top feature image: nevermindtheend on Flickr

 
ped sign by Joel on Flickr overlay.jpg

Better signage


Help pedestrians navigate the Pike District

Better signage


Help pedestrians navigate the Pike District

 

The Pike District has a lot to offer, but its not always clear how to get there, especially on foot. Way finding signage at key locations would help guide pedestrians to their destination on quickest, and safest, route. 

 

Solution

Install wayfinding signage at strategic locations within the Pike District directing pedestrians to key destinations. 

 
 
 

Cost: medium

 

Time: near-term

 

top feature image: Joel on Flickr

 
ped refuges from jay overlay.jpg

Add pedestrian refuges


Add pedestrian refuges in the median of wide streets

Add pedestrian refuges


Add pedestrian refuges in the median of wide streets

 

Rockville Pike is wide: between 6-8 lanes throughout the Pike District. For many, this distance can be too far to cover on foot in one light cycle. When that happens, pedestrians are stranded on a narrow concrete island between fast moving traffic.

 

Solution

Pedestrian refuges provide a safe place for those who cannot cross the full distance in one turn. On Rockville Pike, they could be implemented in the short term by narrowing traffic lanes slightly at intersections and using that extra room to expand medians.

 
 
 

Cost: low

 

Time: mid-term

 

Examples in the Pike District where we need refuges

Rockville Pike and Marinelli Road

top feature image: Joel on Flickr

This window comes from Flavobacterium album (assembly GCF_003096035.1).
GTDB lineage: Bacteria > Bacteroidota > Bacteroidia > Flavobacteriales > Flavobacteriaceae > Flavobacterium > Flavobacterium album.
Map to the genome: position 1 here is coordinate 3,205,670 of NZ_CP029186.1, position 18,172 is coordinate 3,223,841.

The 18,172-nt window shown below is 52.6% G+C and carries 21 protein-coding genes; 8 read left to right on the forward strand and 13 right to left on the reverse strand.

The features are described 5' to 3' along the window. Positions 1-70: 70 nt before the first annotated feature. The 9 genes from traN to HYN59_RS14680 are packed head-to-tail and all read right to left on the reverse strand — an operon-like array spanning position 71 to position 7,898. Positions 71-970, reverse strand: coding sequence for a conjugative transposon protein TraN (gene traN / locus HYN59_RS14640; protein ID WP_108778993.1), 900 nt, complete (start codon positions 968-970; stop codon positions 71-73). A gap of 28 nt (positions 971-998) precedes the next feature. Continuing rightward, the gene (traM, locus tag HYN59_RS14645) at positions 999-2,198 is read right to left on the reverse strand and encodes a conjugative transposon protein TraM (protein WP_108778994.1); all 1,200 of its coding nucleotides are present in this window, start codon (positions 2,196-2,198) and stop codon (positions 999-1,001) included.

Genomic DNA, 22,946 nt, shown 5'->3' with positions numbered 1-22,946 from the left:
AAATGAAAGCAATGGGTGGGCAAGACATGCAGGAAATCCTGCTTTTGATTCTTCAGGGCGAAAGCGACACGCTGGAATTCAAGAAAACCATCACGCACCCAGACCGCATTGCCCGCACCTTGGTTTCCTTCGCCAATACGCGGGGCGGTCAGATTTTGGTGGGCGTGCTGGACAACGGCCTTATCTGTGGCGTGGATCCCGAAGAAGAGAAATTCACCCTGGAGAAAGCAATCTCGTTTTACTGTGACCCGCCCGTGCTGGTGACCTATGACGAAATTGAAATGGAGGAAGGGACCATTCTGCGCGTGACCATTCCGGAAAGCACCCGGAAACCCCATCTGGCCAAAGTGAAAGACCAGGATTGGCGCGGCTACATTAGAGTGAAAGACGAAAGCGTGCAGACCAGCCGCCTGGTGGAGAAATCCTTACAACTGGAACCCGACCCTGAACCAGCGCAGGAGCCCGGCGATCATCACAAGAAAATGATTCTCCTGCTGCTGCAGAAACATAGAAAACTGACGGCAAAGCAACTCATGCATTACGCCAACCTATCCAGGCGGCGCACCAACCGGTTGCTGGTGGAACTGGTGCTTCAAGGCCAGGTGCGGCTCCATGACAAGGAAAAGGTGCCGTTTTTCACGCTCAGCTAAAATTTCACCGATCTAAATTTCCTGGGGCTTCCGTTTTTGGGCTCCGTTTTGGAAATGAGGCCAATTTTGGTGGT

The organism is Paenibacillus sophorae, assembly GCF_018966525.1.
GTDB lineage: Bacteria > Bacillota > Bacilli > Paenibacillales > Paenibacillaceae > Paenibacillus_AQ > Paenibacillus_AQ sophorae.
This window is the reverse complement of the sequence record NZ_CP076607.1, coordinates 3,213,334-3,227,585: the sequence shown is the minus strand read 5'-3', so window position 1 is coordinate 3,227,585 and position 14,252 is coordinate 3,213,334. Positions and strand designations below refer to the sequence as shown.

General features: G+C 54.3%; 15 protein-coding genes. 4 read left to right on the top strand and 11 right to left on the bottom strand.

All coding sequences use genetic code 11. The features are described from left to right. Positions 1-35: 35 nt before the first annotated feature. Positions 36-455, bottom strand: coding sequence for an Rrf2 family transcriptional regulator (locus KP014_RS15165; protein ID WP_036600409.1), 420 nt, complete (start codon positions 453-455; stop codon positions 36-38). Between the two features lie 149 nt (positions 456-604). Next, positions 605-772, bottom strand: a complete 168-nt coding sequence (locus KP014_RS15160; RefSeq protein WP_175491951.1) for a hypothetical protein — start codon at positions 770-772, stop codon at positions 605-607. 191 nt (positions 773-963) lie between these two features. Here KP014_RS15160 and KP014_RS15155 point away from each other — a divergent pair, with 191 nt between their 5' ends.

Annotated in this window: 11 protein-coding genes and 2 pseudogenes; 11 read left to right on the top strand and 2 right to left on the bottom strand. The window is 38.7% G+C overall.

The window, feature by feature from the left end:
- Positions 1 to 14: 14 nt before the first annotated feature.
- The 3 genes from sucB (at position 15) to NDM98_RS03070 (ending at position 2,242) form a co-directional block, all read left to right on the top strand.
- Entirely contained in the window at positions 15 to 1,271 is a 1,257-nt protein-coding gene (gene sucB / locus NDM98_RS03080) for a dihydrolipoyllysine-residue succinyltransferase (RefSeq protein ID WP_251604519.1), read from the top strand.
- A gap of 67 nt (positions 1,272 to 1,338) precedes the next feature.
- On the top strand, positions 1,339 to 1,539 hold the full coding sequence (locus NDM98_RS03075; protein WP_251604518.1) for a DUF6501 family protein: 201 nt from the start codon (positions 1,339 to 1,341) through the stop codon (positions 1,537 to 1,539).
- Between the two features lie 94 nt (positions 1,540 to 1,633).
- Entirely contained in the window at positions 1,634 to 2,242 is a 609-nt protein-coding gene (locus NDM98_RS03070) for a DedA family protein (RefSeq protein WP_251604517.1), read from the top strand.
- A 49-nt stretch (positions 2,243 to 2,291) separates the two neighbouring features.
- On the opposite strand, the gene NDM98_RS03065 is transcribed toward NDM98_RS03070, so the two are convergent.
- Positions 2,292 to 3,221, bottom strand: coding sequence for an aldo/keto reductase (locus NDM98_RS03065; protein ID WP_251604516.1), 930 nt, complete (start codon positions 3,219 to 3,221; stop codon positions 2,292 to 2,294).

hot right 355 @ Old Georgetown-2 overlay.jpg

Eliminate hot rights


Eliminate hot rights


 

Hot rights, or slip lanes, are dedicated right turn lanes at intersections that allow drivers to make the turn at higher speeds by reducing the angle of the turn versus a typical perpendicular intersection. It also allows cars to turn right without stopping, although they do need to yield to cars and pedestrians.

For pedestrians, slip lanes make intersections less safe by placing walkers directly in the path of fast-moving cars and increasing the distance they must travel to cross the road.

 

Solution

Where possible, convert slip lanes to pedestrian space. Where existing traffic volumes do not permit the removal of a slip lane, redesign to improve pedestrian safety and reduce vehicular speed.  

 
 
 

Cost: low

 

Time: mid-term

 

Examples in the Pike District

Old Georgetown Road and MD 355, Nicholson Lane @ MD 355

top feature image: Joel on Flickr

 
midblock crossing needed Jay overlay.jpg

Mid-block crossings


Add mid-block crossings on superblocks

Mid-block crossings


Add mid-block crossings on superblocks

 

Along Rockville Pike, intersections are between .2 and .4 miles apart. While this isn’t far in a car, for pedestrians it can turn a quick trip across the street for lunch into a 15-minute detour. Predictably, many people opt for the shorter, and riskier route: dashing across 6-8 lanes.

 

Solution

Mid-block crossings, or dedicated pedestrian crosswalks that occur between signalized intersections, can improve safety by formalizing pedestrian crossings in areas of high demand.

They are already in other parts of Montgomery County, including Tuckerman Lane and Connecticut, as well as in walkable areas in the entire DC Metro region.

 
 
 

Cost: low

 

Time: mid-term

 

Where we need mid-block crossings in the Pike District

MD 355 at Executive Blvd.

top feature image: Joel on Flickr

 
Desire Path - 355 @ Park and Ride Lot-7 (Jay) overlay .jpg

Missing sidewalks


Missing sidewalks


 

While they aren’t yet the gorgeous, tree-lined sidewalks that will one day line the sides of refashioned Rockville Pike nearly all roads in the Pike District have sidewalks – something to be thankful for.

However, there are several areas of high pedestrian traffic that lack formal sidewalks. These areas are easily recognizable by the well-worn dirt paths that develop from frequent foot traffic. 

 

Solution